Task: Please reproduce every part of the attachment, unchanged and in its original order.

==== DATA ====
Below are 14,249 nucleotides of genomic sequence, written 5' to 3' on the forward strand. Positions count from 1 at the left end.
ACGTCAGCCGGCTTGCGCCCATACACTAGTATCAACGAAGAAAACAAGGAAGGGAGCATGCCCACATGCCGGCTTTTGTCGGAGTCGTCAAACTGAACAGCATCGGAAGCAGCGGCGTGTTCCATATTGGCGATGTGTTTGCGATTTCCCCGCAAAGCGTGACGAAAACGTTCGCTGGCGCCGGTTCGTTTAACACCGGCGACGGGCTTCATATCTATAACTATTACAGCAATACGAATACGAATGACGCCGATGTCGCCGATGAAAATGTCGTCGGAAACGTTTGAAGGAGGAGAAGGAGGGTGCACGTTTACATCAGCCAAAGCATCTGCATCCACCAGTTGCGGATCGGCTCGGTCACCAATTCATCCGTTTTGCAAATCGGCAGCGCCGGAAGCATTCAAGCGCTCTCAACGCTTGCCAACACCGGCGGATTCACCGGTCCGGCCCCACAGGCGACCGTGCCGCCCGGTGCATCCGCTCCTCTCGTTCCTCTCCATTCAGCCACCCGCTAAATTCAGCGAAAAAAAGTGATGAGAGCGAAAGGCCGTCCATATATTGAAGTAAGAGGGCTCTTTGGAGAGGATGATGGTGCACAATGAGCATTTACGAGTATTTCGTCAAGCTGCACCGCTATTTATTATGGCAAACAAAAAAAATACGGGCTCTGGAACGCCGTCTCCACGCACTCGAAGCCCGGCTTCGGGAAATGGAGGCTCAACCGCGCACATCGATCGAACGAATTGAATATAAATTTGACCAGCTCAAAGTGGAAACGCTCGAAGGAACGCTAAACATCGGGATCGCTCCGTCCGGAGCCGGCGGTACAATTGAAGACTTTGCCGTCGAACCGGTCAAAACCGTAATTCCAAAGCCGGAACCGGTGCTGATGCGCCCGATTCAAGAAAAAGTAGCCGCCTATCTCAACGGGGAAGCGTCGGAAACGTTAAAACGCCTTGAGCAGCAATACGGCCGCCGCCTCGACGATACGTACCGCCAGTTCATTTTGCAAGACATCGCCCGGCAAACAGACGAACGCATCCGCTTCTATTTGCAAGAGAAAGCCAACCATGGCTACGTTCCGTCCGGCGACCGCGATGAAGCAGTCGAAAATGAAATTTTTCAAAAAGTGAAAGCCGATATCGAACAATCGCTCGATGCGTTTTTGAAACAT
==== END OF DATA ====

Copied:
Below are 14,249 nucleotides of genomic sequence, written 5' to 3' on the forward strand. Positions count from 1 at the left end.
ACGTCAGCCGGCTTGCGCCCATACACTAGTATCAACGAAGAAAACAAGGAAGGGAGCATGCCCACATGCCGGCTTTTGTCGGAGTCGTCAAACTGAACAGCATCGGAAGCAGCGGCGTGTTCCATATTGGCGATGTGTTTGCGATTTCCCCGCAAAGCGTGACGAAAACGTTCGCTGGCGCCGGTTCGTTTAACACCGGCGACGGGCTTCATATCTATAACTATTACAGCAATACGAATACGAATGACGCCGATGTCGCCGATGAAAATGTCGTCGGAAACGTTTGAAGGAGGAGAAGGAGGGTGCACGTTTACATCAGCCAAAGCATCTGCATCCACCAGTTGCGGATCGGCTCGGTCACCAATTCATCCGTTTTGCAAATCGGCAGCGCCGGAAGCATTCAAGCGCTCTCAACGCTTGCCAACACCGGCGGATTCACCGGTCCGGCCCCACAGGCGACCGTGCCGCCCGGTGCATCCGCTCCTCTCGTTCCTCTCCATTCAGCCACCCGCTAAATTCAGCGAAAAAAAGTGATGAGAGCGAAAGGCCGTCCATATATTGAAGTAAGAGGGCTCTTTGGAGAGGATGATGGTGCACAATGAGCATTTACGAGTATTTCGTCAAGCTGCACCGCTATTTATTATGGCAAACAAAAAAAATACGGGCTCTGGAACGCCGTCTCCACGCACTCGAAGCCCGGCTTCGGGAAATGGAGGCTCAACCGCGCACATCGATCGAACGAATTGAATATAAATTTGACCAGCTCAAAGTGGAAACGCTCGAAGGAACGCTAAACATCGGGATCGCTCCGTCCGGAGCCGGCGGTACAATTGAAGACTTTGCCGTCGAACCGGTCAAAACCGTAATTCCAAAGCCGGAACCGGTGCTGATGCGCCCGATTCAAGAAAAAGTAGCCGCCTATCTCAACGGGGAAGCGTCGGAAACGTTAAAACGCCTTGAGCAGCAATACGGCCGCCGCCTCGACGATACGTACCGCCAGTTCATTTTGCAAGACATCGCCCGGCAAACAGACGAACGCATCCGCTTCTATTTGCAAGAGAAAGCCAACCATGGCTACGTTCCGTCCGGCGACCGCGATGAAGCAGTCGAAAATGAAATTTTTCAAAAAGTGAAAGCCGATATCGAACAATCGCTCGATGCGTTTTTGAAACAT